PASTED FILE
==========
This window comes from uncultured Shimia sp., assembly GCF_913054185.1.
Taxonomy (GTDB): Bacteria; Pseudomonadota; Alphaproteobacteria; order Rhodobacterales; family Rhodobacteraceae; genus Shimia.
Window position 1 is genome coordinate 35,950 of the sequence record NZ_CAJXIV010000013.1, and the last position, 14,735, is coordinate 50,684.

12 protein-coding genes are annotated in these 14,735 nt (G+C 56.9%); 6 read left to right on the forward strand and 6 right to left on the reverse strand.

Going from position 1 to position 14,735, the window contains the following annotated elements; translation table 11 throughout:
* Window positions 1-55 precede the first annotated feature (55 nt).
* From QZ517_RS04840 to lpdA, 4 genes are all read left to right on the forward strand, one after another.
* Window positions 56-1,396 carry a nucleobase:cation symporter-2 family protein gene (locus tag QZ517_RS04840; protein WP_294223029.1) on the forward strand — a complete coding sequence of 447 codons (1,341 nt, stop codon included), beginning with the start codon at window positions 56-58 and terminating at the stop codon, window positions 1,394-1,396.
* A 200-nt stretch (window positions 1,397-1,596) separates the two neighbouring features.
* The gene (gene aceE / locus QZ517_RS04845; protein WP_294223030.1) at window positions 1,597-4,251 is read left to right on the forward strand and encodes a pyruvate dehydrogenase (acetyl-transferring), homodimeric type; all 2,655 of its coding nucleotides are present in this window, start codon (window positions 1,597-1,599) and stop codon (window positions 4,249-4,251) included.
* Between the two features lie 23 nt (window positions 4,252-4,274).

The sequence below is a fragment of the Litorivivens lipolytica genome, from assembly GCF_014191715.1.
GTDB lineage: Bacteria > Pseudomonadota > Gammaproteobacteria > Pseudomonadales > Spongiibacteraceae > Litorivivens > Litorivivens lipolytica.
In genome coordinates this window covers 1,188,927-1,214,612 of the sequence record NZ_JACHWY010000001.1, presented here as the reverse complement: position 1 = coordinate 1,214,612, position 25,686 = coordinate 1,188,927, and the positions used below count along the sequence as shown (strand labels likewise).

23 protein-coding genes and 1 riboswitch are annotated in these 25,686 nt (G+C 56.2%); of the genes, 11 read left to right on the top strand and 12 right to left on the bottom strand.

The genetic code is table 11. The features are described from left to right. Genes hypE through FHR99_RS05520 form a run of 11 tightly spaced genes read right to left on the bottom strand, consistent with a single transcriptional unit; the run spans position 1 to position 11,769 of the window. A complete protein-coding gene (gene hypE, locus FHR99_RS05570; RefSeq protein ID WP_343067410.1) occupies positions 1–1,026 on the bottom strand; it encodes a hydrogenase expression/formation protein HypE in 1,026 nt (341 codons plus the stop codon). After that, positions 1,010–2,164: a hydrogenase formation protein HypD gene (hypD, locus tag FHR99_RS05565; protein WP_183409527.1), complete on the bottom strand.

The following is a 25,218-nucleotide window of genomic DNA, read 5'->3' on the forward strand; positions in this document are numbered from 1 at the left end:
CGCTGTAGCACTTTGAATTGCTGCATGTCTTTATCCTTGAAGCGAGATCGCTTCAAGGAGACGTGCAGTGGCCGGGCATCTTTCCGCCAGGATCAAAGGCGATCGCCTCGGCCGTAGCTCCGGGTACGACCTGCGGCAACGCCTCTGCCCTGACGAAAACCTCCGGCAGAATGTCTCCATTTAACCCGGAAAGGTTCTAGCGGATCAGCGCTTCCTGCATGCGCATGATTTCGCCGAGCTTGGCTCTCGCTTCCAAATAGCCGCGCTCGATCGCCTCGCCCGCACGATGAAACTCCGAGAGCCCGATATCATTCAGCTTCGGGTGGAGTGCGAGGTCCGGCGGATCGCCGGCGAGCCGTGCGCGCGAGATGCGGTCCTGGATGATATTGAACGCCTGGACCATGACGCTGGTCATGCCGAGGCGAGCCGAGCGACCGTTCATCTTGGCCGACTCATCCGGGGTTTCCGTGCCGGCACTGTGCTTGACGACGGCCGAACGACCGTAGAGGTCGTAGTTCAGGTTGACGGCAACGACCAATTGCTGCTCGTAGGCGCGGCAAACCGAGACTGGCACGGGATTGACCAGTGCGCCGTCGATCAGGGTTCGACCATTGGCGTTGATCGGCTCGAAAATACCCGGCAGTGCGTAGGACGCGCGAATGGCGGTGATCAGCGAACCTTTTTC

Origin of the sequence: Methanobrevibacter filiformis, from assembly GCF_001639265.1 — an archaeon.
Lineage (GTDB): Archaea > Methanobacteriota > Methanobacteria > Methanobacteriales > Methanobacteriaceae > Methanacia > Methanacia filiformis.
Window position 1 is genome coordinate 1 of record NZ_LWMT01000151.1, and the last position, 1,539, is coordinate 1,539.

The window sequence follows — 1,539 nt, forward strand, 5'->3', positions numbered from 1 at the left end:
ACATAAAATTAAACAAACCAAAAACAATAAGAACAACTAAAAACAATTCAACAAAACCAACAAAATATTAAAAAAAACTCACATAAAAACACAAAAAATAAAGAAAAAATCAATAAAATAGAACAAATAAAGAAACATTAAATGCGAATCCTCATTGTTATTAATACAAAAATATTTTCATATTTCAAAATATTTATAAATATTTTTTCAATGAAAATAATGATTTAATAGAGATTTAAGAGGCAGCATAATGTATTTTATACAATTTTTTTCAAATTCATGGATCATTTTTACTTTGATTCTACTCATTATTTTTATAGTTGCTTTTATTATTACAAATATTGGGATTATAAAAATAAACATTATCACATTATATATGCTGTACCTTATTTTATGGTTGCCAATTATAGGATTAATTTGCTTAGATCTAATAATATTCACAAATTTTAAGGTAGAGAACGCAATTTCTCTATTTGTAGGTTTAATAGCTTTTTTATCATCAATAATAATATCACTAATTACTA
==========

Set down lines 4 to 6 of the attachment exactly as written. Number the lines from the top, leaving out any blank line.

12 protein-coding genes are annotated in these 14,735 nt (G+C 56.9%); 6 read left to right on the forward strand and 6 right to left on the reverse strand.

Going from position 1 to position 14,735, the window contains the following annotated elements; translation table 11 throughout:
* Window positions 1-55 precede the first annotated feature (55 nt).